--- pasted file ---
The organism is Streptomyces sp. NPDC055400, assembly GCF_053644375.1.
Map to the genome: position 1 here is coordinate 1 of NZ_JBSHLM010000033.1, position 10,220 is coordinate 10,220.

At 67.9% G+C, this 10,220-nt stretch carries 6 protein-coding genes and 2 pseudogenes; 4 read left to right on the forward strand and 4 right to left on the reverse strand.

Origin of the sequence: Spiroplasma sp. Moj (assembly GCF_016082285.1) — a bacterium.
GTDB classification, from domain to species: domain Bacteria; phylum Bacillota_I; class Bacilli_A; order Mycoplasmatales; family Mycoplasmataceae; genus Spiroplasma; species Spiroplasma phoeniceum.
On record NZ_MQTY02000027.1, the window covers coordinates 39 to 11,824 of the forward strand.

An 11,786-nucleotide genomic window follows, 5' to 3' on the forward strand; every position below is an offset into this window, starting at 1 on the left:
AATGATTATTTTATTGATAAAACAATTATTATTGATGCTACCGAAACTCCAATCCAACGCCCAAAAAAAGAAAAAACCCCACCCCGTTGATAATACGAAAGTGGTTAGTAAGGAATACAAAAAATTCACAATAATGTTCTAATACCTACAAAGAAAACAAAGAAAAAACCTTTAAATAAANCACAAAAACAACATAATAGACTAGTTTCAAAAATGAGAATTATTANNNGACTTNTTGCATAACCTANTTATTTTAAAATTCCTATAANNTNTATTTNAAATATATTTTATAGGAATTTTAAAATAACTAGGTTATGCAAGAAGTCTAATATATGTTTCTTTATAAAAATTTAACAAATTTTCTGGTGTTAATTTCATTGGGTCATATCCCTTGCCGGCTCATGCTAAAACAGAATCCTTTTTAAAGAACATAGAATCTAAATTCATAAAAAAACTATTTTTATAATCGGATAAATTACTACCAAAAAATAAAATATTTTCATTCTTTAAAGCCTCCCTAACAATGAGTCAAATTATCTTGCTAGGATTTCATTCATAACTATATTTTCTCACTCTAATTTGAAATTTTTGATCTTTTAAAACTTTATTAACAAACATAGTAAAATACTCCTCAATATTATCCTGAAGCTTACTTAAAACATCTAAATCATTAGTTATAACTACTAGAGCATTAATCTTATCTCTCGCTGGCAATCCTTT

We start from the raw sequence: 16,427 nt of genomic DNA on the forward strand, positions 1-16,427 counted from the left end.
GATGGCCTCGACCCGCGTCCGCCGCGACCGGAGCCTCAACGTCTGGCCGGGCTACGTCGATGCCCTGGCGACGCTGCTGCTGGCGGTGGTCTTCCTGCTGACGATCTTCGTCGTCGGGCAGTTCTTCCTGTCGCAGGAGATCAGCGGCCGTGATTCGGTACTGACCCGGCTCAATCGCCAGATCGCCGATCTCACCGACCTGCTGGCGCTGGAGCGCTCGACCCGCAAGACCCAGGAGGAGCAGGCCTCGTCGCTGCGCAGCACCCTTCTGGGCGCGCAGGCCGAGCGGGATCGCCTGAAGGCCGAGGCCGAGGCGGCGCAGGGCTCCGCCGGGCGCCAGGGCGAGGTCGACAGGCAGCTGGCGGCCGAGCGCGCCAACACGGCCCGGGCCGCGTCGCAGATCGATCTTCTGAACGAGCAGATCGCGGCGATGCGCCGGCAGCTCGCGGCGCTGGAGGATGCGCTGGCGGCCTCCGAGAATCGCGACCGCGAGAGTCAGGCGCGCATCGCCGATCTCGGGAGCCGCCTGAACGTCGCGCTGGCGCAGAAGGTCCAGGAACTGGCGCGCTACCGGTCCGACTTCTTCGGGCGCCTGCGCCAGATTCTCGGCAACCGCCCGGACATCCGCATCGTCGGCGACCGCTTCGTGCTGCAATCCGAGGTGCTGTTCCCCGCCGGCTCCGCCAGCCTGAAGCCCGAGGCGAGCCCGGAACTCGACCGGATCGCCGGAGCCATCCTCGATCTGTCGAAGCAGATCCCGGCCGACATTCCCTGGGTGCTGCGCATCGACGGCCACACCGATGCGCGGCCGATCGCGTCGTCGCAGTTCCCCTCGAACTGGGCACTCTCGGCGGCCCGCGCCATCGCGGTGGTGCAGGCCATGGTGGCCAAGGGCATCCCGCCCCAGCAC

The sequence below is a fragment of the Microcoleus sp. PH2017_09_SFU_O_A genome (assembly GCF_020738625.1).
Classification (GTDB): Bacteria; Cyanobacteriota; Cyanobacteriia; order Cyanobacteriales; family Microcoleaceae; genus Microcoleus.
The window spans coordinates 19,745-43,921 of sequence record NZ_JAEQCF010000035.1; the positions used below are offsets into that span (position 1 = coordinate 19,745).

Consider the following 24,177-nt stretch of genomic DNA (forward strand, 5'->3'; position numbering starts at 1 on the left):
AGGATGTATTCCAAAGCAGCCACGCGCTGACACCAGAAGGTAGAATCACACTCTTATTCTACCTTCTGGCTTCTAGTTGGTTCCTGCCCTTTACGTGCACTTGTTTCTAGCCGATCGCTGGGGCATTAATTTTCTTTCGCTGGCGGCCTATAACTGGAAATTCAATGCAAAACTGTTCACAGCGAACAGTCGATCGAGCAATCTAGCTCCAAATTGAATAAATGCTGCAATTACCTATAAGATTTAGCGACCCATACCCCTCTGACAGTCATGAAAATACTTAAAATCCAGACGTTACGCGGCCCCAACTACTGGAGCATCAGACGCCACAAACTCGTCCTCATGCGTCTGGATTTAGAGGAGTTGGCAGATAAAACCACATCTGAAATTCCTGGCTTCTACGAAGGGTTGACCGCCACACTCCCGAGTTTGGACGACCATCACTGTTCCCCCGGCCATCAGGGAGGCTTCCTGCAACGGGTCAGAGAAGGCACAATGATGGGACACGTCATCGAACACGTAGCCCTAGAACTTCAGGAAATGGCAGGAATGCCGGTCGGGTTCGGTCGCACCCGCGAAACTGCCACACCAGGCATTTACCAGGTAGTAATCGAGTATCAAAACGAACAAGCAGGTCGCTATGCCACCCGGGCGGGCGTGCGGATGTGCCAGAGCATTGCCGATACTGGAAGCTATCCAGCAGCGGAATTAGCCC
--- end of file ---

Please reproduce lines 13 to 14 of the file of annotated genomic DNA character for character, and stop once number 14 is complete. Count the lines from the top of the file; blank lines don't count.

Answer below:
The window spans coordinates 19,745-43,921 of sequence record NZ_JAEQCF010000035.1; the positions used below are offsets into that span (position 1 = coordinate 19,745).

Consider the following 24,177-nt stretch of genomic DNA (forward strand, 5'->3'; position numbering starts at 1 on the left):